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Latin: A Linguistic Introduction

By Renato Oniga and Norma Shifano

Applies the principles of contemporary linguistics to the study of Latin and provides clear explanations of grammatical rules alongside diagrams to illustrate complex structures.


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The Ancient Language, and the Dialect of Cornwall, with an Enlarged Glossary of Cornish Provincial Words

By Frederick W.P. Jago

Containing around 3,700 dialect words from both Cornish and English,, this glossary was published in 1882 by Frederick W. P. Jago (1817–92) in an effort to describe and preserve the dialect as it too declined and it is an invaluable record of a disappearing dialect and way of life.


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Linguistic Bibliography for the Year 2013

The Linguistic Bibliography is by far the most comprehensive bibliographic reference work in the field. This volume contains up-to-date and extensive indexes of names, languages, and subjects.


Academic Paper


Title: Is Text-to-Speech Synthesis Ready for Use in Computer-Assisted Language Learning?
Paper URL: http://www.sciencedirect.com/science?_ob=ArticleURL&_udi=B6V1C-4V761Y1-1&_user=735571&_rdoc=1&_fmt=&_orig=search&_sort=d&view=c&_acct=C000040758&_version=1&_urlVersion=0&_userid=735571&md5=210052059ac88f9820dc6e726b596600
Author: Zoe Louise Handley
Email: click here to access email
Institution: University of Oxford
Linguistic Field: Applied Linguistics; Computational Linguistics
Abstract: Text-to-speech (TTS) synthesis, the generation of speech from text input, offers another means of providing spoken language input to learners in Computer-Assisted Language Learning (CALL) environments. Indeed, many potential benefits (ease of creation and editing of speech models, generation of speech models and feedback on demand, etc.) and uses (talking dictionaries, talking texts, dictation, pronunciation training, dialogue partner, etc.) of TTS synthesis in CALL have been put forward. Yet, the use of TTS synthesis in CALL is not widely accepted and only a few applications have found their way onto the market. One potential reason for this is that TTS synthesis has not been adequately evaluated for this purpose. Previous evaluations of TTS synthesis for use in CALL, have only addressed the comprehensibility of TTS synthesis. Yet, CALL places demands on the comprehensibility, naturalness, accuracy, register and expressiveness of the output of TTS synthesis. In this paper, the aforementioned aspects of the quality of the output of four state-of-the-art French TTS synthesis systems are evaluated with respect to their use in the three different roles that TTS synthesis systems may assume within CALL applications, namely: (1) reading machine, (2) pronunciation model and (3) conversational partner [Handley, Z., Hamel, M.-J., 2005. Establishing a methodology for benchmarking speech synthesis for computer-assisted language learning (CALL). Language Learning and Technology Journal 9(3), 99–119. Retrieved from: http://llt.msu.edu/vol9num3/handley/default.html.]. The results of this evaluation suggest that the best TTS synthesis systems are ready for use in applications in which they ‘add value’ to CALL, i.e. exploit the unique capacity of TTS synthesis to generate speech models on demand. An example of such an application is a dialogue partner. In order to fully meet the requirements of CALL, further attention needs to be paid to accuracy and naturalness, in particular at the prosodic level, and expressiveness.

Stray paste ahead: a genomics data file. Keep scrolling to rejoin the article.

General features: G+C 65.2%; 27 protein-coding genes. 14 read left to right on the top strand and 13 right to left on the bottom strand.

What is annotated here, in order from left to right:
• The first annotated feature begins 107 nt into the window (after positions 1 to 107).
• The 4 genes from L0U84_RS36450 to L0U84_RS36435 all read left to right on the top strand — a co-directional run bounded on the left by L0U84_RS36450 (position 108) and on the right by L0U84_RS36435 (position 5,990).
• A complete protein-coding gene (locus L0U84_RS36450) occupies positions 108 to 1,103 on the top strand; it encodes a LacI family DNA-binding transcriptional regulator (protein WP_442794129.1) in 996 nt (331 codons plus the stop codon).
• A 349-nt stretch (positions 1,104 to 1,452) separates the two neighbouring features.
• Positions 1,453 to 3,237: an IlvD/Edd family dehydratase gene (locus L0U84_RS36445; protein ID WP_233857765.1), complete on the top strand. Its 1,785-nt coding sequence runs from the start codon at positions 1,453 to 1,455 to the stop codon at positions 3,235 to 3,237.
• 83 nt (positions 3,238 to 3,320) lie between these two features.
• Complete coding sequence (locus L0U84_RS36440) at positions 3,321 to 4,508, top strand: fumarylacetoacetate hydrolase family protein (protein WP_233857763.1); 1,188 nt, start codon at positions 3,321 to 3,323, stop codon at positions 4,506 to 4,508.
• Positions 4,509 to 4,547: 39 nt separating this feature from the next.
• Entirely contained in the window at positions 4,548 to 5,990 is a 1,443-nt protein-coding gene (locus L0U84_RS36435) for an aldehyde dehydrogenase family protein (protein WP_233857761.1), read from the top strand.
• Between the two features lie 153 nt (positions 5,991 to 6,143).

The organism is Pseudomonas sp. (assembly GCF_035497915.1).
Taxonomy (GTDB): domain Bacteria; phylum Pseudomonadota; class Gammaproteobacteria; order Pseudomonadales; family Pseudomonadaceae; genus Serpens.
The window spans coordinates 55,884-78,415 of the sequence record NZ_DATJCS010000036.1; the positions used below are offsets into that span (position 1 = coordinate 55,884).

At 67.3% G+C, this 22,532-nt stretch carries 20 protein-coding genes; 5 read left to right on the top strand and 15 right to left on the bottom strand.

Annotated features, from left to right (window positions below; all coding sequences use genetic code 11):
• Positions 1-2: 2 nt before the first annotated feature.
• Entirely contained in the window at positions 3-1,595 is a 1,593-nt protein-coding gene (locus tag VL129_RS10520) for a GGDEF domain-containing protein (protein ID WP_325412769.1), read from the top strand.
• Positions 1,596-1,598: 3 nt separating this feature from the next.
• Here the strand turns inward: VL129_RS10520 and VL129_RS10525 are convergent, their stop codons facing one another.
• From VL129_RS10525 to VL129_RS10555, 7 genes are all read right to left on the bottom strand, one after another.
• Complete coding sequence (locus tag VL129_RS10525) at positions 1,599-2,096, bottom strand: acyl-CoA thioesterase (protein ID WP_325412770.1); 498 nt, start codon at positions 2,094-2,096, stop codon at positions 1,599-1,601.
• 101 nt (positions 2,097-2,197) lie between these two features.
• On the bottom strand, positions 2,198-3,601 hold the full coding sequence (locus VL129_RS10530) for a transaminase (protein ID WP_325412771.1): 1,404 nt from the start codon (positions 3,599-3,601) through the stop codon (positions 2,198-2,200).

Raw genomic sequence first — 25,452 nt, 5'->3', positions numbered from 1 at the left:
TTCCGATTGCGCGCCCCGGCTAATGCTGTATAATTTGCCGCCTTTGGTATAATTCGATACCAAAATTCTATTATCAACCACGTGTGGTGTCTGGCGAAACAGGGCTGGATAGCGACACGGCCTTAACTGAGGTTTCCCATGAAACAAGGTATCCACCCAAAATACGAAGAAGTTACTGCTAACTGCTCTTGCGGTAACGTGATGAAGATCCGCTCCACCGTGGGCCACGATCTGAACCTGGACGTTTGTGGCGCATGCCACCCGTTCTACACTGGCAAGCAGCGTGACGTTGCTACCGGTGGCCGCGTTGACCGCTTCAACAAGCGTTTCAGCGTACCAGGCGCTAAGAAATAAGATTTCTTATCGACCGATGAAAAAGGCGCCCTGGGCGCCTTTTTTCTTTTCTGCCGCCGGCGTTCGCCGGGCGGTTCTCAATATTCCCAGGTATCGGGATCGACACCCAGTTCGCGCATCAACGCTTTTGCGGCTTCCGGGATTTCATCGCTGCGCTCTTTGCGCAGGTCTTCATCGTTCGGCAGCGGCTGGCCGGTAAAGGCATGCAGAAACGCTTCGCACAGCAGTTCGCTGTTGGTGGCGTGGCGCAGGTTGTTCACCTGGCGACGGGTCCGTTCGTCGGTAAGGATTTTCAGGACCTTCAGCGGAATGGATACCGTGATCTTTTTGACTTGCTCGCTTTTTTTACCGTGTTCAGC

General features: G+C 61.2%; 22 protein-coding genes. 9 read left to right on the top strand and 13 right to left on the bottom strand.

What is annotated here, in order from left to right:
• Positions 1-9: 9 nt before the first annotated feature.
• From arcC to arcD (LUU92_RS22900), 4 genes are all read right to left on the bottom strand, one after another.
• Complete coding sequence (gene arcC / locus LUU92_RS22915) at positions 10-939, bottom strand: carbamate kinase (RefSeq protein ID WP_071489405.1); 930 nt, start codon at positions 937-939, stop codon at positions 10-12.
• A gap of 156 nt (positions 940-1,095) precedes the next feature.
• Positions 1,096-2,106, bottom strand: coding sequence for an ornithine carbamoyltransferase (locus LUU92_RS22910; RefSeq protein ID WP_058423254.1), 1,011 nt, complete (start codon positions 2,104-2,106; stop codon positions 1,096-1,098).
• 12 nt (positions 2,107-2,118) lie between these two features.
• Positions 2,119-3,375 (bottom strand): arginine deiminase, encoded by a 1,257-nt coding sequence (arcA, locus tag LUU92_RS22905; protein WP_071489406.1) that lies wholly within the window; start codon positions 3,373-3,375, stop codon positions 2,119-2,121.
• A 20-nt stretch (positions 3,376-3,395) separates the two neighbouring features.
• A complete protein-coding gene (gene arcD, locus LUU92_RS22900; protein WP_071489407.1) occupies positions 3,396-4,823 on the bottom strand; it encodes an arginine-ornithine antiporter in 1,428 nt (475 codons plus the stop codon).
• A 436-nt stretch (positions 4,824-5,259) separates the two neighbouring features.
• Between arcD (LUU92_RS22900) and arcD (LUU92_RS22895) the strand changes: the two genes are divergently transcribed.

Type: Individual Paper
Status: In Progress
Publication Info: Speech Communication
URL: http://www.sciencedirect.com/science?_ob=ArticleURL&_udi=B6V1C-4V761Y1-1&_user=735571&_rdoc=1&_fmt=&_orig=search&_sort=d&view=c&_acct=C000040758&_version=1&_urlVersion=0&_userid=735571&md5=210052059ac88f9820dc6e726b596600


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